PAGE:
Walking the red carpet is customary for actors and filmmakers in Hollywood.
That's usually in California, but the local namesake recently hosted Hooray for Hollywood, an evening that honored student filmmakers and local schools at the Hollywood Central Performing Arts Center.
At a city meeting last year, Mayor Peter Bober expressed an interest in promoting Hollywood's middle and high schools. With help from the Hollywood Education Advisory Committee, Bober challenged students to create five-minute films to promote their respective schools and put up the funds for the first-ever Hooray for Hollywood Public Schools Film Festival and Contest.
"Any of Hollywood's public and charter schools were invited to participate," said Donna Greene, the committee's vice chairwoman.
Apollo Middle, Attucks Middle, the Quest Center, McArthur High, South Broward High and Hollywood Hills High participated. Faculty and administration at the respective schools chose students to create and narrate the films.
"So many people don't know what's happening inside the schools," Greene said. "It's important for schools to brag about their assets. We hope that the schools that created these films use them as tools."
The films were judged based on how well and creatively they portrayed a school's curriculum, campus, extracurricular activities and overall message, and conducted interviews with students and teachers.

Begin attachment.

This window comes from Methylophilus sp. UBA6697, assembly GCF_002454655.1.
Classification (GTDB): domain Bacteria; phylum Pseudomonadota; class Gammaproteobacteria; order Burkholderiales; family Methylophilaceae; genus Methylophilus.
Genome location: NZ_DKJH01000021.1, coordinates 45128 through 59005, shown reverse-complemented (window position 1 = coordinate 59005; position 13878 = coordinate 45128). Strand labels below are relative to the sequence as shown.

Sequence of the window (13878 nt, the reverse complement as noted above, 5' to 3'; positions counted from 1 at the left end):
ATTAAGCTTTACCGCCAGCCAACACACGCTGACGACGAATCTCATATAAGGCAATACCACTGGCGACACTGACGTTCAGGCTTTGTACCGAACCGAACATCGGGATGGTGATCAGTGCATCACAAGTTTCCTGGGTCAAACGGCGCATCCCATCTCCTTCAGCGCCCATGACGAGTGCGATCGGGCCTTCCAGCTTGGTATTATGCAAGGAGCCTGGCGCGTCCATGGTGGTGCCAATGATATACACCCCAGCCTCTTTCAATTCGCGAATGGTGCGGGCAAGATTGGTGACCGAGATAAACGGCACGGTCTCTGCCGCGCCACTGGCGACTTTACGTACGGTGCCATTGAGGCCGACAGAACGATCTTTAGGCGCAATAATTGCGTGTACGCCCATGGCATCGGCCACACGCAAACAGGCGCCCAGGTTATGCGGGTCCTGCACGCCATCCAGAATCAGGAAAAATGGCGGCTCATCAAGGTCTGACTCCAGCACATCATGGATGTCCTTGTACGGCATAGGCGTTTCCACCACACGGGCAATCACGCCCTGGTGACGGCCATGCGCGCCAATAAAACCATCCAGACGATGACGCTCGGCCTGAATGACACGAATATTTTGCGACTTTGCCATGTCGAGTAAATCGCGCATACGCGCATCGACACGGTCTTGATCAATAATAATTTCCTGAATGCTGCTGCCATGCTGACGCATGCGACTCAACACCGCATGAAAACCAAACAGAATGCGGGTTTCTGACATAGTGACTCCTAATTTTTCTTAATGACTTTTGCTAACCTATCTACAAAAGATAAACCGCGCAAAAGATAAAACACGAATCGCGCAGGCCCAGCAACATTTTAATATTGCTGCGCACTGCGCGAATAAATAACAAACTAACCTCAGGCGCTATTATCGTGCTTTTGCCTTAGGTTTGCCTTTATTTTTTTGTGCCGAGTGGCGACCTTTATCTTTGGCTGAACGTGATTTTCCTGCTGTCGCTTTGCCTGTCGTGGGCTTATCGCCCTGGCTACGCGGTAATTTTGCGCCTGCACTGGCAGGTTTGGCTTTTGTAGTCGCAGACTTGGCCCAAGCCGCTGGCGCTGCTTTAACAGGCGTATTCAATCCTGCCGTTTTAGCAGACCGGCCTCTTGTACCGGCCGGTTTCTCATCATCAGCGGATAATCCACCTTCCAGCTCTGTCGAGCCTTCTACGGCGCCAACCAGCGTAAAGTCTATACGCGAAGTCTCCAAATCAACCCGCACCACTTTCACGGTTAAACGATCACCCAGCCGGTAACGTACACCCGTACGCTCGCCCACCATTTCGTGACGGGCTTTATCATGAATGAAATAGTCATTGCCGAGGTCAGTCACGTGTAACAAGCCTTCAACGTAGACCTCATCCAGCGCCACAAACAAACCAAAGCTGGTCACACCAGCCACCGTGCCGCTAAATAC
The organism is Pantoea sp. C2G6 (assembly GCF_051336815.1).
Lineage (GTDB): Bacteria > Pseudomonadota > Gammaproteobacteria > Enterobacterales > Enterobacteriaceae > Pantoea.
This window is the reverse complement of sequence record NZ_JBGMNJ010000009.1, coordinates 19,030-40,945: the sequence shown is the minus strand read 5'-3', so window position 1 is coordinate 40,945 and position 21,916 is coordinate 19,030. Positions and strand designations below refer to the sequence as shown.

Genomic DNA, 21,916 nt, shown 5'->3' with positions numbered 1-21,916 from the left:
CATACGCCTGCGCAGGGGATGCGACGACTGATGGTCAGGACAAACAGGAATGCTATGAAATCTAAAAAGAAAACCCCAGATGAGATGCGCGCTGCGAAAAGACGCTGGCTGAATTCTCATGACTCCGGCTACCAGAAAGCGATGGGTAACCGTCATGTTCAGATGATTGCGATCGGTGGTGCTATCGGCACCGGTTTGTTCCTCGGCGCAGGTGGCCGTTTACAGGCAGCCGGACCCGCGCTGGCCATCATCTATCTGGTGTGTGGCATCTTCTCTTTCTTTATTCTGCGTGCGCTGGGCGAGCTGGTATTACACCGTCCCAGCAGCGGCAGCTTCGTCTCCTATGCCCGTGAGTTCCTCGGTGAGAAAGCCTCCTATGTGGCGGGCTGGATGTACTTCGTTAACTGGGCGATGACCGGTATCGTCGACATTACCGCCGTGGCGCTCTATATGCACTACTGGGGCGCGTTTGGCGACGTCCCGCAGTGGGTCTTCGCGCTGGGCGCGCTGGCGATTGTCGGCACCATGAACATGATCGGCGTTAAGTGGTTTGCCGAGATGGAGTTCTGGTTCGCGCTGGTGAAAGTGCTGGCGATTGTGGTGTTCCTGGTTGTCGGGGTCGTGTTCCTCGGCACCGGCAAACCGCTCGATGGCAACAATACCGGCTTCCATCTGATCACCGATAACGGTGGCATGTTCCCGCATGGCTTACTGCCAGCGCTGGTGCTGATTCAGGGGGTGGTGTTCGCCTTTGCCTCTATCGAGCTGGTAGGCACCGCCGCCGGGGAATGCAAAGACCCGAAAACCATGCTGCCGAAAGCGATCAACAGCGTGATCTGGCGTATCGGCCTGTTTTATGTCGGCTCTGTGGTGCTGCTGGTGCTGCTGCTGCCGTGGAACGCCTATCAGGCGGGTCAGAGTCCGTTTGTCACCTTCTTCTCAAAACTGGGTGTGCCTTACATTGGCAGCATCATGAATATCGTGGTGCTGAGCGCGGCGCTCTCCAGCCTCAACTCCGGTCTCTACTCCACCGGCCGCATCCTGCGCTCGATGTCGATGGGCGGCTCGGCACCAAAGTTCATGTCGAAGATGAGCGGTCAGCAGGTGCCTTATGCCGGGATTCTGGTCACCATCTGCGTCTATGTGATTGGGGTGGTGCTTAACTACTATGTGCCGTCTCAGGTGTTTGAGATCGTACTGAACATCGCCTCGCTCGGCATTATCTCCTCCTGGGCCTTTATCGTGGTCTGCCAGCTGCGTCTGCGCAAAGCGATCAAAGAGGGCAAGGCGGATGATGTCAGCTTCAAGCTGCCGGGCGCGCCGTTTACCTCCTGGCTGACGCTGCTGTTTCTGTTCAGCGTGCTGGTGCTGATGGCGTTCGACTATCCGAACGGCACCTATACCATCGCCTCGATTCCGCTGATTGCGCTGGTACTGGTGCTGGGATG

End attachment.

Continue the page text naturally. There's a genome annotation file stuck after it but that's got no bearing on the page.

Zak Myers helped create the film for South Broward High.
"In my video, I tried to highlight the magnet programs at the school, academics, award-winning athletics and amazing diversity that the school has," said Myers, who's had an interest in filmmaking since sixth grade.
He said creating a five-minute film wasn't as easy as it seemed, as the project took about 30 hours to complete.
"Trying to highlight the just over 2,000 students, more than 100 years of history and all the great programs that the school has is extremely hard to captivate in only five minutes," Myers said.
Myers' hard work paid off, though, as the film took the first place $500 award at the festival.
"Producing these films from each of Hollywood's schools is important because it gives students the opportunity to express their talents through documentation, journalism and filmmaking," Myers said. "I'm now able to add an experience like this to my resume while the school will be able to gain positive publicity."
Hollywood Hills High received the $150 runner-up prize in the high school category while Attucks Middle and the Quest Center were the runner-up and first-place winner at the middle school level, respectively.
To see the student films, visit http://www.hollywoodfl.org and click on the Hot Items tab.
Sara Shell can be reached at firstname.lastname@example.org.